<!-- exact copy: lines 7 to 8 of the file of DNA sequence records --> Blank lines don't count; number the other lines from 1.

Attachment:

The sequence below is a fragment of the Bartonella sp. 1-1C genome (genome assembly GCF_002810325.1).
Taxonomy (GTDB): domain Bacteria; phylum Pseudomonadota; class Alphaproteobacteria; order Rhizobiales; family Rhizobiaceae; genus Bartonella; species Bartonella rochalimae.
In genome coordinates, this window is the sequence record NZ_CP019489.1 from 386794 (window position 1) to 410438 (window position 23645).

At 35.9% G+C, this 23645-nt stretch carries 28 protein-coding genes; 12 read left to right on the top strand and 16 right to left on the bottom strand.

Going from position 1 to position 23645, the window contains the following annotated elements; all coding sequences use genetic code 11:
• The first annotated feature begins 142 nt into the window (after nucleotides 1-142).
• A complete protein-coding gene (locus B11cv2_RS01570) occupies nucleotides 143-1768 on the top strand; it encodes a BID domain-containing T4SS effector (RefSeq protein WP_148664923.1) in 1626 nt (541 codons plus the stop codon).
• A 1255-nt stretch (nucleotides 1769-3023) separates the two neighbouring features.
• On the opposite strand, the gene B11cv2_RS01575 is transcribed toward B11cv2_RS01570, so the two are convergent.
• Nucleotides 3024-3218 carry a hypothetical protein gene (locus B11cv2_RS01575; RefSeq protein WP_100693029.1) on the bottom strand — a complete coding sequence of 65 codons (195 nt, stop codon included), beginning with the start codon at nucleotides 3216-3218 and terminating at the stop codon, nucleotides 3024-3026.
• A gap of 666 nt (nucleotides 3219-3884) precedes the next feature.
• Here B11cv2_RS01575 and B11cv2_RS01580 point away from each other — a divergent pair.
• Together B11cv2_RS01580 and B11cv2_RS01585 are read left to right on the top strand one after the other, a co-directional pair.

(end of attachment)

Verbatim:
• A complete protein-coding gene (locus B11cv2_RS01570) occupies nucleotides 143-1768 on the top strand; it encodes a BID domain-containing T4SS effector (RefSeq protein WP_148664923.1) in 1626 nt (541 codons plus the stop codon).
• A 1255-nt stretch (nucleotides 1769-3023) separates the two neighbouring features.